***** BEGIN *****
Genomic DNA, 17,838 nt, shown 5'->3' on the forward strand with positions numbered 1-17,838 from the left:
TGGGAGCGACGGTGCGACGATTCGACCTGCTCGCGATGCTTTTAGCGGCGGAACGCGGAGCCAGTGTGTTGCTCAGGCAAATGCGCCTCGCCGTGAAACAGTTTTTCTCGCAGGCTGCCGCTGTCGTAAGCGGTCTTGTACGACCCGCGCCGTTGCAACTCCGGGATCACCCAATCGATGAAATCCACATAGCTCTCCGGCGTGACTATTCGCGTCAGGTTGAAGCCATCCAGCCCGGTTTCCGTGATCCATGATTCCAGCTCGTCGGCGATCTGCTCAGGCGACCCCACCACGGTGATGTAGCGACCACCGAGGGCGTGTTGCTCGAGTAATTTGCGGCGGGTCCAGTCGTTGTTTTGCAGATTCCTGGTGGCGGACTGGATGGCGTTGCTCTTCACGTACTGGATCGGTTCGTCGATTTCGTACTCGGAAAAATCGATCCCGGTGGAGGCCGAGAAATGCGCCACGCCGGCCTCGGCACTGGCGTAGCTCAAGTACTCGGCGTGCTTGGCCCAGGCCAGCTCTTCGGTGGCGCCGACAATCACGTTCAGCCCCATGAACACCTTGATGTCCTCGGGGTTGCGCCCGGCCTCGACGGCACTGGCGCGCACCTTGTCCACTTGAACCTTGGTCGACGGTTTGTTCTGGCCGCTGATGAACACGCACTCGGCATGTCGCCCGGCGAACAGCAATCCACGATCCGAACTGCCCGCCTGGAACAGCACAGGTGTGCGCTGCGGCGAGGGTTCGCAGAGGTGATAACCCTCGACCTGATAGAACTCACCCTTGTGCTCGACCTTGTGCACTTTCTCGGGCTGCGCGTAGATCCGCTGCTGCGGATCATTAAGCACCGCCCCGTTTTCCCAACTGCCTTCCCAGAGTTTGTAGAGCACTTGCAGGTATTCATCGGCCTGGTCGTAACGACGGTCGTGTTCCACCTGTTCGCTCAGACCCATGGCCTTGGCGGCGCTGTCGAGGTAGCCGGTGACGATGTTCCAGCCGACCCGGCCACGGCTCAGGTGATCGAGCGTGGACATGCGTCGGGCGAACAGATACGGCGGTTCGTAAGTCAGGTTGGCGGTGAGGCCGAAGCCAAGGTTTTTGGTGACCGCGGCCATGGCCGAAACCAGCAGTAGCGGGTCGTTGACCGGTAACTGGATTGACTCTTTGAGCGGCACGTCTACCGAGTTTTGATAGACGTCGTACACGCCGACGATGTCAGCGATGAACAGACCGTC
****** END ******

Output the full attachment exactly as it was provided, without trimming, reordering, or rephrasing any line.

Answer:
Genomic DNA, 17,838 nt, shown 5'->3' on the forward strand with positions numbered 1-17,838 from the left:
TGGGAGCGACGGTGCGACGATTCGACCTGCTCGCGATGCTTTTAGCGGCGGAACGCGGAGCCAGTGTGTTGCTCAGGCAAATGCGCCTCGCCGTGAAACAGTTTTTCTCGCAGGCTGCCGCTGTCGTAAGCGGTCTTGTACGACCCGCGCCGTTGCAACTCCGGGATCACCCAATCGATGAAATCCACATAGCTCTCCGGCGTGACTATTCGCGTCAGGTTGAAGCCATCCAGCCCGGTTTCCGTGATCCATGATTCCAGCTCGTCGGCGATCTGCTCAGGCGACCCCACCACGGTGATGTAGCGACCACCGAGGGCGTGTTGCTCGAGTAATTTGCGGCGGGTCCAGTCGTTGTTTTGCAGATTCCTGGTGGCGGACTGGATGGCGTTGCTCTTCACGTACTGGATCGGTTCGTCGATTTCGTACTCGGAAAAATCGATCCCGGTGGAGGCCGAGAAATGCGCCACGCCGGCCTCGGCACTGGCGTAGCTCAAGTACTCGGCGTGCTTGGCCCAGGCCAGCTCTTCGGTGGCGCCGACAATCACGTTCAGCCCCATGAACACCTTGATGTCCTCGGGGTTGCGCCCGGCCTCGACGGCACTGGCGCGCACCTTGTCCACTTGAACCTTGGTCGACGGTTTGTTCTGGCCGCTGATGAACACGCACTCGGCATGTCGCCCGGCGAACAGCAATCCACGATCCGAACTGCCCGCCTGGAACAGCACAGGTGTGCGCTGCGGCGAGGGTTCGCAGAGGTGATAACCCTCGACCTGATAGAACTCACCCTTGTGCTCGACCTTGTGCACTTTCTCGGGCTGCGCGTAGATCCGCTGCTGCGGATCATTAAGCACCGCCCCGTTTTCCCAACTGCCTTCCCAGAGTTTGTAGAGCACTTGCAGGTATTCATCGGCCTGGTCGTAACGACGGTCGTGTTCCACCTGTTCGCTCAGACCCATGGCCTTGGCGGCGCTGTCGAGGTAGCCGGTGACGATGTTCCAGCCGACCCGGCCACGGCTCAGGTGATCGAGCGTGGACATGCGTCGGGCGAACAGATACGGCGGTTCGTAAGTCAGGTTGGCGGTGAGGCCGAAGCCAAGGTTTTTGGTGACCGCGGCCATGGCCGAAACCAGCAGTAGCGGGTCGTTGACCGGTAACTGGATTGACTCTTTGAGCGGCACGTCTACCGAGTTTTGATAGACGTCGTACACGCCGACGATGTCAGCGATGAACAGACCGTC